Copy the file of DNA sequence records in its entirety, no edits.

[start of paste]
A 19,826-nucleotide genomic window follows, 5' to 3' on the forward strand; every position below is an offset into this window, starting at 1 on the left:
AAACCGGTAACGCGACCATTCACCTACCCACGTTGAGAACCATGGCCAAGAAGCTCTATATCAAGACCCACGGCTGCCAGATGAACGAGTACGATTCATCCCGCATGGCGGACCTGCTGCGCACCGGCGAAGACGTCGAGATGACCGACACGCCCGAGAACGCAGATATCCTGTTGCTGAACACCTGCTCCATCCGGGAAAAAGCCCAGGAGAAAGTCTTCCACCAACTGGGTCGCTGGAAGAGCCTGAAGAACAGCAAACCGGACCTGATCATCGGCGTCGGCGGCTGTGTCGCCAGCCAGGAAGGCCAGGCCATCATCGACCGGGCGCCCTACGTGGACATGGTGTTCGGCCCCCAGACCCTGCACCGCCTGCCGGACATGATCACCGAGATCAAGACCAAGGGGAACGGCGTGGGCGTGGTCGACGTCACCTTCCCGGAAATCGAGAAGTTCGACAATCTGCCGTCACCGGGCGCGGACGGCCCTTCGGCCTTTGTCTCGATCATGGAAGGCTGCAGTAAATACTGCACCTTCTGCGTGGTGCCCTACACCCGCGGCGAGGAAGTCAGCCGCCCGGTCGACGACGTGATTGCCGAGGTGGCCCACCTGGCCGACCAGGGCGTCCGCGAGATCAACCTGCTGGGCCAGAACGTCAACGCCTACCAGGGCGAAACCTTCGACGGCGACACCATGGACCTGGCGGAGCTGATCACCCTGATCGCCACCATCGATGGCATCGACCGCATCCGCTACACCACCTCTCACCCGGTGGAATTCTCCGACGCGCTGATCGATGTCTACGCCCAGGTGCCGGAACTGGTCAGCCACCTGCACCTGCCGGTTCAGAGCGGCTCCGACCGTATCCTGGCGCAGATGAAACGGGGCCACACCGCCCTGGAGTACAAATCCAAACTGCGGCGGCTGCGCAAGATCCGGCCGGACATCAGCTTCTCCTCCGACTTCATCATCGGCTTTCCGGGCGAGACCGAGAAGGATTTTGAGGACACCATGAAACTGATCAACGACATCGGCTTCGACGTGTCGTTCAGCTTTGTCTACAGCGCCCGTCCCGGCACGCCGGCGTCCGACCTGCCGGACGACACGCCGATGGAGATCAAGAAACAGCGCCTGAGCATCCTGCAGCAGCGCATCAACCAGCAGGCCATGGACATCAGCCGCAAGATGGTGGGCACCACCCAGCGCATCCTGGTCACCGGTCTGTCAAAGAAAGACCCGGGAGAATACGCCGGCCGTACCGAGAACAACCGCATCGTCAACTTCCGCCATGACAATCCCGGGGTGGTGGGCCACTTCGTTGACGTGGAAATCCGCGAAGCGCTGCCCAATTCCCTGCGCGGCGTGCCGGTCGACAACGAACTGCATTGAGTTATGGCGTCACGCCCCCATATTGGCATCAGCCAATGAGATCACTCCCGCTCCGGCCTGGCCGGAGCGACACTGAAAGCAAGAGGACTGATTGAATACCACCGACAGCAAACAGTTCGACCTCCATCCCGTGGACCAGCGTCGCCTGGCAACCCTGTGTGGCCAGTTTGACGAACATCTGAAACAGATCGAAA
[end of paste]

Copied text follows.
A 19,826-nucleotide genomic window follows, 5' to 3' on the forward strand; every position below is an offset into this window, starting at 1 on the left:
AAACCGGTAACGCGACCATTCACCTACCCACGTTGAGAACCATGGCCAAGAAGCTCTATATCAAGACCCACGGCTGCCAGATGAACGAGTACGATTCATCCCGCATGGCGGACCTGCTGCGCACCGGCGAAGACGTCGAGATGACCGACACGCCCGAGAACGCAGATATCCTGTTGCTGAACACCTGCTCCATCCGGGAAAAAGCCCAGGAGAAAGTCTTCCACCAACTGGGTCGCTGGAAGAGCCTGAAGAACAGCAAACCGGACCTGATCATCGGCGTCGGCGGCTGTGTCGCCAGCCAGGAAGGCCAGGCCATCATCGACCGGGCGCCCTACGTGGACATGGTGTTCGGCCCCCAGACCCTGCACCGCCTGCCGGACATGATCACCGAGATCAAGACCAAGGGGAACGGCGTGGGCGTGGTCGACGTCACCTTCCCGGAAATCGAGAAGTTCGACAATCTGCCGTCACCGGGCGCGGACGGCCCTTCGGCCTTTGTCTCGATCATGGAAGGCTGCAGTAAATACTGCACCTTCTGCGTGGTGCCCTACACCCGCGGCGAGGAAGTCAGCCGCCCGGTCGACGACGTGATTGCCGAGGTGGCCCACCTGGCCGACCAGGGCGTCCGCGAGATCAACCTGCTGGGCCAGAACGTCAACGCCTACCAGGGCGAAACCTTCGACGGCGACACCATGGACCTGGCGGAGCTGATCACCCTGATCGCCACCATCGATGGCATCGACCGCATCCGCTACACCACCTCTCACCCGGTGGAATTCTCCGACGCGCTGATCGATGTCTACGCCCAGGTGCCGGAACTGGTCAGCCACCTGCACCTGCCGGTTCAGAGCGGCTCCGACCGTATCCTGGCGCAGATGAAACGGGGCCACACCGCCCTGGAGTACAAATCCAAACTGCGGCGGCTGCGCAAGATCCGGCCGGACATCAGCTTCTCCTCCGACTTCATCATCGGCTTTCCGGGCGAGACCGAGAAGGATTTTGAGGACACCATGAAACTGATCAACGACATCGGCTTCGACGTGTCGTTCAGCTTTGTCTACAGCGCCCGTCCCGGCACGCCGGCGTCCGACCTGCCGGACGACACGCCGATGGAGATCAAGAAACAGCGCCTGAGCATCCTGCAGCAGCGCATCAACCAGCAGGCCATGGACATCAGCCGCAAGATGGTGGGCACCACCCAGCGCATCCTGGTCACCGGTCTGTCAAAGAAAGACCCGGGAGAATACGCCGGCCGTACCGAGAACAACCGCATCGTCAACTTCCGCCATGACAATCCCGGGGTGGTGGGCCACTTCGTTGACGTGGAAATCCGCGAAGCGCTGCCCAATTCCCTGCGCGGCGTGCCGGTCGACAACGAACTGCATTGAGTTATGGCGTCACGCCCCCATATTGGCATCAGCCAATGAGATCACTCCCGCTCCGGCCTGGCCGGAGCGACACTGAAAGCAAGAGGACTGATTGAATACCACCGACAGCAAACAGTTCGACCTCCATCCCGTGGACCAGCGTCGCCTGGCAACCCTGTGTGGCCAGTTTGACGAACATCTGAAACAGATCGAAA